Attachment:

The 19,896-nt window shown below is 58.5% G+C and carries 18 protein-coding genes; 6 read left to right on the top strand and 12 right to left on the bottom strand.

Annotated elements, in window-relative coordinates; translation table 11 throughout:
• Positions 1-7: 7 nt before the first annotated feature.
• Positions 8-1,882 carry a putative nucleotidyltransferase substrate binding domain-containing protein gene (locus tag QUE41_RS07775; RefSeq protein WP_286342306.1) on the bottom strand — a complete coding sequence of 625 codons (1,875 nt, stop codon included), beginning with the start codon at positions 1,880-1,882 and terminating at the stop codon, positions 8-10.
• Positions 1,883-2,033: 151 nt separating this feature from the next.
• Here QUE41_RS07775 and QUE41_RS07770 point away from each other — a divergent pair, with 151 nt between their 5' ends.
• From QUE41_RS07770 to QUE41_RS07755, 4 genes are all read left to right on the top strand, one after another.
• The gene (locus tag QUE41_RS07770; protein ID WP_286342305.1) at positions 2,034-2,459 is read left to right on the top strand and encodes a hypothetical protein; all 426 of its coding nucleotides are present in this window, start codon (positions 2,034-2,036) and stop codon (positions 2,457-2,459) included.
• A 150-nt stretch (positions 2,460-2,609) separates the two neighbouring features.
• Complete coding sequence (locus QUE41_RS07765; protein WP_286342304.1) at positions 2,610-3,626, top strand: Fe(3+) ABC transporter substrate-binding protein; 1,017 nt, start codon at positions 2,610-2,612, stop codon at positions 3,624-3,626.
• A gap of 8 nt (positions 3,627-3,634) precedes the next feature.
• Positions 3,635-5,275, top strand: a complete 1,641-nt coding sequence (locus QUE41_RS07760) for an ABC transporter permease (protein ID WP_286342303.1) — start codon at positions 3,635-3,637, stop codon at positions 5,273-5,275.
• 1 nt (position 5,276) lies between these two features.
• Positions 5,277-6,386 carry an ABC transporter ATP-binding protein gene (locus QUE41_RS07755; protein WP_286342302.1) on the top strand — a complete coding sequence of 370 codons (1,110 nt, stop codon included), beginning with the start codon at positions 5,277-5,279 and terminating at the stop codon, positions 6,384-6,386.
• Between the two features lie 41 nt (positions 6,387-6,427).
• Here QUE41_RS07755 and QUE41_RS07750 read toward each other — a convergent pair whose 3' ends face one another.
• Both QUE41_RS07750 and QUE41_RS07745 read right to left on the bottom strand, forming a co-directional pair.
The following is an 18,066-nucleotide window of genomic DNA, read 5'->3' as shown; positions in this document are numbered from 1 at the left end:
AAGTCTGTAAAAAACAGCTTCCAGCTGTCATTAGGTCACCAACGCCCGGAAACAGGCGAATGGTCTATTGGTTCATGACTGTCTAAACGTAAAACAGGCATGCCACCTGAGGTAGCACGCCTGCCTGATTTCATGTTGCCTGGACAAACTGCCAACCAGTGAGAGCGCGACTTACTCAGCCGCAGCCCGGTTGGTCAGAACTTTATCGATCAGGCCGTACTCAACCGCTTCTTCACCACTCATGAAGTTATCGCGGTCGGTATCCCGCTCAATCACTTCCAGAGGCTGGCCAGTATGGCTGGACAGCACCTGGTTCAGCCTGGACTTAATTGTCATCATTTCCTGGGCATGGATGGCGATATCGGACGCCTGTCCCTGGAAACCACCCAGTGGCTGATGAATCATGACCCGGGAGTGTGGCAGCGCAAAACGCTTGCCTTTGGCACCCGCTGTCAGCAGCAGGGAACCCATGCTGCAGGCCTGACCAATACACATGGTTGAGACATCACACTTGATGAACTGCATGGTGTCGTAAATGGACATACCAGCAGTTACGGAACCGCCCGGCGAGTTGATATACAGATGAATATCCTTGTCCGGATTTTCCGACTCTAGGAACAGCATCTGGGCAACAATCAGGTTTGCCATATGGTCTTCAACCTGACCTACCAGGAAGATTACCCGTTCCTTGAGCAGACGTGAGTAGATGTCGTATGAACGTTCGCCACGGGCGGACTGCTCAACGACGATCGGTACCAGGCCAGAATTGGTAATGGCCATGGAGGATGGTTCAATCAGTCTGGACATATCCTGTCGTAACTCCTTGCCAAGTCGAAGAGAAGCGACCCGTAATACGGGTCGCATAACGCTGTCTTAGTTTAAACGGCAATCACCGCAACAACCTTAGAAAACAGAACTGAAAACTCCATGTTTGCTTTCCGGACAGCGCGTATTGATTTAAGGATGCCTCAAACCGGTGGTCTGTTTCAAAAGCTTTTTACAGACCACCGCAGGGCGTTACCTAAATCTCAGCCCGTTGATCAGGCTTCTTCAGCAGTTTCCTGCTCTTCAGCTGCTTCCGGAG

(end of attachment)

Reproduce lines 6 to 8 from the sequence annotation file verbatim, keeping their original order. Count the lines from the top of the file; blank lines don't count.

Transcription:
• Here QUE41_RS07775 and QUE41_RS07770 point away from each other — a divergent pair, with 151 nt between their 5' ends.
• From QUE41_RS07770 to QUE41_RS07755, 4 genes are all read left to right on the top strand, one after another.
• The gene (locus tag QUE41_RS07770; protein ID WP_286342305.1) at positions 2,034-2,459 is read left to right on the top strand and encodes a hypothetical protein; all 426 of its coding nucleotides are present in this window, start codon (positions 2,034-2,036) and stop codon (positions 2,457-2,459) included.